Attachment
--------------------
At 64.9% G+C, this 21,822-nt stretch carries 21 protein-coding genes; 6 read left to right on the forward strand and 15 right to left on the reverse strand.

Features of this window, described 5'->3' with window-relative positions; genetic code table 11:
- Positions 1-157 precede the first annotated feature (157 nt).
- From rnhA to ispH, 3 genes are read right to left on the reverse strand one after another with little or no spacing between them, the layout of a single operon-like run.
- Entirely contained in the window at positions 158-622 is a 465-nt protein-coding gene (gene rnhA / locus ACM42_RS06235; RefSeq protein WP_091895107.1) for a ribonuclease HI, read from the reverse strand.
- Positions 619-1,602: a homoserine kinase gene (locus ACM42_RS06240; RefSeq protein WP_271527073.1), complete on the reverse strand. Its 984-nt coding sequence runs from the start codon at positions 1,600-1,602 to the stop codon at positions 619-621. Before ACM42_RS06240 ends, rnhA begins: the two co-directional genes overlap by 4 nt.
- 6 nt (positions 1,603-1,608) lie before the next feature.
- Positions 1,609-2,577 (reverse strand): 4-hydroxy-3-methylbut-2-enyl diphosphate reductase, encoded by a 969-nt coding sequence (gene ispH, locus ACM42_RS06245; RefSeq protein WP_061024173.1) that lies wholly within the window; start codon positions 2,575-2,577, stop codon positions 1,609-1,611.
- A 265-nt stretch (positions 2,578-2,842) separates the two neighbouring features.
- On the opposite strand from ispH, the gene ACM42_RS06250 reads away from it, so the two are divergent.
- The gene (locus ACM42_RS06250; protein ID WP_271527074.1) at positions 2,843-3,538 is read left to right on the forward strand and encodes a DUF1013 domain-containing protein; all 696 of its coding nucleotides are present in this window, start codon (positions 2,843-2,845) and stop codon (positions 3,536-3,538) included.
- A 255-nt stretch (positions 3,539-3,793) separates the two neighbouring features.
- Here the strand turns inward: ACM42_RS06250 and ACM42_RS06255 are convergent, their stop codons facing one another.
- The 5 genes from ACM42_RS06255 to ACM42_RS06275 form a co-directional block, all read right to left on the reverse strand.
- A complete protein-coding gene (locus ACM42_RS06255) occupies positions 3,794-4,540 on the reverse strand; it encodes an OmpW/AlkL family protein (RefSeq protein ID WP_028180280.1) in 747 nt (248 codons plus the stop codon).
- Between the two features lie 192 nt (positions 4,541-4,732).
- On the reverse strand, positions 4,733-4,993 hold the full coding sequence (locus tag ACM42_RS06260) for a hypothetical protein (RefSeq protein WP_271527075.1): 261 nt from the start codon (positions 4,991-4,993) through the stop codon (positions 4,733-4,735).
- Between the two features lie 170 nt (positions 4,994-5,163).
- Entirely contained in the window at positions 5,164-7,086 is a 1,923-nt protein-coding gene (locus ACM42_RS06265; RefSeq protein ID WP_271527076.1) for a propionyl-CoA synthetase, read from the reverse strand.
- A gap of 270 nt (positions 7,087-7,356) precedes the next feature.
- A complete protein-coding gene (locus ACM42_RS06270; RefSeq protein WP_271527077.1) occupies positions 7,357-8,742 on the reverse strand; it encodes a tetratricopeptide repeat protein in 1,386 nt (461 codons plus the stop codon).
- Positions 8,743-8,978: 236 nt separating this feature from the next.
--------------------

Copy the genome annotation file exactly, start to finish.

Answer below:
At 64.9% G+C, this 21,822-nt stretch carries 21 protein-coding genes; 6 read left to right on the forward strand and 15 right to left on the reverse strand.

Features of this window, described 5'->3' with window-relative positions; genetic code table 11:
- Positions 1-157 precede the first annotated feature (157 nt).
- From rnhA to ispH, 3 genes are read right to left on the reverse strand one after another with little or no spacing between them, the layout of a single operon-like run.
- Entirely contained in the window at positions 158-622 is a 465-nt protein-coding gene (gene rnhA / locus ACM42_RS06235; RefSeq protein WP_091895107.1) for a ribonuclease HI, read from the reverse strand.
- Positions 619-1,602: a homoserine kinase gene (locus ACM42_RS06240; RefSeq protein WP_271527073.1), complete on the reverse strand. Its 984-nt coding sequence runs from the start codon at positions 1,600-1,602 to the stop codon at positions 619-621. Before ACM42_RS06240 ends, rnhA begins: the two co-directional genes overlap by 4 nt.
- 6 nt (positions 1,603-1,608) lie before the next feature.
- Positions 1,609-2,577 (reverse strand): 4-hydroxy-3-methylbut-2-enyl diphosphate reductase, encoded by a 969-nt coding sequence (gene ispH, locus ACM42_RS06245; RefSeq protein WP_061024173.1) that lies wholly within the window; start codon positions 2,575-2,577, stop codon positions 1,609-1,611.
- A 265-nt stretch (positions 2,578-2,842) separates the two neighbouring features.
- On the opposite strand from ispH, the gene ACM42_RS06250 reads away from it, so the two are divergent.
- The gene (locus ACM42_RS06250; protein ID WP_271527074.1) at positions 2,843-3,538 is read left to right on the forward strand and encodes a DUF1013 domain-containing protein; all 696 of its coding nucleotides are present in this window, start codon (positions 2,843-2,845) and stop codon (positions 3,536-3,538) included.
- A 255-nt stretch (positions 3,539-3,793) separates the two neighbouring features.
- Here the strand turns inward: ACM42_RS06250 and ACM42_RS06255 are convergent, their stop codons facing one another.
- The 5 genes from ACM42_RS06255 to ACM42_RS06275 form a co-directional block, all read right to left on the reverse strand.
- A complete protein-coding gene (locus ACM42_RS06255) occupies positions 3,794-4,540 on the reverse strand; it encodes an OmpW/AlkL family protein (RefSeq protein ID WP_028180280.1) in 747 nt (248 codons plus the stop codon).
- Between the two features lie 192 nt (positions 4,541-4,732).
- On the reverse strand, positions 4,733-4,993 hold the full coding sequence (locus tag ACM42_RS06260) for a hypothetical protein (RefSeq protein WP_271527075.1): 261 nt from the start codon (positions 4,991-4,993) through the stop codon (positions 4,733-4,735).
- Between the two features lie 170 nt (positions 4,994-5,163).
- Entirely contained in the window at positions 5,164-7,086 is a 1,923-nt protein-coding gene (locus ACM42_RS06265; RefSeq protein ID WP_271527076.1) for a propionyl-CoA synthetase, read from the reverse strand.
- A gap of 270 nt (positions 7,087-7,356) precedes the next feature.
- A complete protein-coding gene (locus ACM42_RS06270; RefSeq protein WP_271527077.1) occupies positions 7,357-8,742 on the reverse strand; it encodes a tetratricopeptide repeat protein in 1,386 nt (461 codons plus the stop codon).
- Positions 8,743-8,978: 236 nt separating this feature from the next.